Not quite the treasure you’re looking for
Considering the franchise stemmed from a theme park ride, Pirates of the Caribbean has done incredibly well for itself. Although, a majorly mediocre fourth outing in 2011 sent the series into a shipwreck, leaving a sour taste in our mouths. But it’s back (with a stupidly changed title from the US’ catchier Dead Men Tell No Tales) with a seemingly darker tone, more characters and a new villain – yet it all doesn’t feel that new at all.
On the run from the vengeful Salazar (Javier Bardem), Jack Sparrow (Johnny Depp) must hunt for the Trident of Poseidon, with the aid of a few familiar faces, as well as Will Turner’s son, Henry (Brenton Thwaites) and the intelligent Carina Smyth (Kaya Scodelario).
If one thing’s for sure, Depp hasn’t lost his way as our favourite Captain. In typically moronic style, our reunion with Sparrow is hectic and hilarious. Perhaps more drunken in this iteration, but terrific all the same, it may not be the freshest performance but it does what it says on the tin. Plus if you’re not there to enjoy Sparrow’s ditsy, ridiculous antics then why are you even watching?
Geoffrey Rush also returns as Captain Barbossa, ageing yet always striking fear into those around him – and us of course. His relationship with Sparrow is played much further for laughs here, but he plays a central role to the plot, and may even snatch a tear or two.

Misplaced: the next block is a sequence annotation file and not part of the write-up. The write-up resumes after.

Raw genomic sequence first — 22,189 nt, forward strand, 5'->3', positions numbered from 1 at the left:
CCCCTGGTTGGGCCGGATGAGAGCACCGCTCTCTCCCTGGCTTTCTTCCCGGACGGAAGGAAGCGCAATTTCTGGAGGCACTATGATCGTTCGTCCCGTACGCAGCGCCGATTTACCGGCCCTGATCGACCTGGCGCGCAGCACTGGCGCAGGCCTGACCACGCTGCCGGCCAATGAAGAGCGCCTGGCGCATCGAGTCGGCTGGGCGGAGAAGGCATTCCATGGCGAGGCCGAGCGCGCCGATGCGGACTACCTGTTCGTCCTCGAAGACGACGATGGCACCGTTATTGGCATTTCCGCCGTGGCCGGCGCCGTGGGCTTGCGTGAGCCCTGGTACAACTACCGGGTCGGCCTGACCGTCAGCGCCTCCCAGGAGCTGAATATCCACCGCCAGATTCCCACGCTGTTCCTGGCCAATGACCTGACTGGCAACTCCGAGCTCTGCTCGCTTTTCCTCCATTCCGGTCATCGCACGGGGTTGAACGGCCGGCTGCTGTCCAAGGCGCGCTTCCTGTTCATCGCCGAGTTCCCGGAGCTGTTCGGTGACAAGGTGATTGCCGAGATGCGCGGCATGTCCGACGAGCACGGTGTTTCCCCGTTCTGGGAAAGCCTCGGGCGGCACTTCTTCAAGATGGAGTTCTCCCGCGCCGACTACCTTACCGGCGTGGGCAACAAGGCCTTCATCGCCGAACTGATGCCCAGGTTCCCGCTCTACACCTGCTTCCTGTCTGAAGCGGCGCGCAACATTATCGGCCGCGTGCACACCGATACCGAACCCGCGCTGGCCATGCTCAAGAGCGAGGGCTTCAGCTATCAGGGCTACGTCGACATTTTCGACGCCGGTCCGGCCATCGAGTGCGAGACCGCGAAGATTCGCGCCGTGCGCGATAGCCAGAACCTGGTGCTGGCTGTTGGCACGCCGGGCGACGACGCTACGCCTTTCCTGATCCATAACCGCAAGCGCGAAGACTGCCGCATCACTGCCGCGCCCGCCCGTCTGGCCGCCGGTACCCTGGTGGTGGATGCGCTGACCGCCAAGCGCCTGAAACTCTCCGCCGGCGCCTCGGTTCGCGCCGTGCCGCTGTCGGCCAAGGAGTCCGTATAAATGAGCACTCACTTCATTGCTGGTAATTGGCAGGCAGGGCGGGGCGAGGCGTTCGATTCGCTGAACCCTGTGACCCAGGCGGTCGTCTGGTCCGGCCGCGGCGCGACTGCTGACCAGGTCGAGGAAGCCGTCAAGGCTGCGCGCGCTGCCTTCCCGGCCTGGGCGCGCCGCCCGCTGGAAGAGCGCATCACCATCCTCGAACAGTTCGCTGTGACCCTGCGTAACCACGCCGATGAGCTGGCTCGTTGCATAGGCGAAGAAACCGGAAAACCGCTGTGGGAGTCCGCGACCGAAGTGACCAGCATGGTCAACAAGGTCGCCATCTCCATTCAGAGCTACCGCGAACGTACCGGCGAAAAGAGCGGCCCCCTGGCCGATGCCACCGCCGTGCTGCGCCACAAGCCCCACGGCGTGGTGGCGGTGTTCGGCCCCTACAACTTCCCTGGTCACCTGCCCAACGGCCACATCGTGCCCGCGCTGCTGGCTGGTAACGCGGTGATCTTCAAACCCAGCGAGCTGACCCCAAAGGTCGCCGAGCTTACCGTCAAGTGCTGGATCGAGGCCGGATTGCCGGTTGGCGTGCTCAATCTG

Javier Bardem, no stranger to villains (see No Country for Old Men for his best performance to date), effortlessly envelops himself in the role. Never at any point will you doubt his relentless fury, and although it may not be as iconic as our first experience of dead pirates in Curse of the Black Pearl, he works to make us shudder in fear every step of the way. However, the special effects often take more away from Bardem’s impact than help it, at times seeming far overdone – less can always be more.
The Norwegian directing team’s (Joachim Rønning and Espen Sandberg) can’t be criticised heavily, as the pacing is absolutely spot on, one can’t help but feel we’ve seen all of this before. See Sparrow drunk, see Sparrow up to no good, watch him get captured etc. For what could be the last entry in the series, it should have made us scream “YAR” in euphoria, but it feels more like the old reliable. Yes it’s good – watch out for the guillotine scene – but we needed more. You can’t help but scoff at the central plot device, yet another mystical treasure adding more to the mind boggling, nonsensical lore that drives the film.
That being said, the absolutely insane climax makes most of it worthwhile. Epic and grand in scale, it’s brings back memories of the exhilarating moments from At World’s End. By the end of it you’ll remember why you adored the franchise so much in the first place. Also, Hans Zimmer’s rip roaring, electrifying score brings out the goosebumps, leaving you humming the theme for the foreseeable future.
To sum it up…
Miles ahead of the fourth entry, Salazar’s Revenge grasps for our forgiveness. True moments of greatness amongst the familiarity make this a memorable, entertaining potential finale to a much loved series. Although a certain post-credits scene could suggest otherwise…
Rating: No bad
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Author: Cameron Frew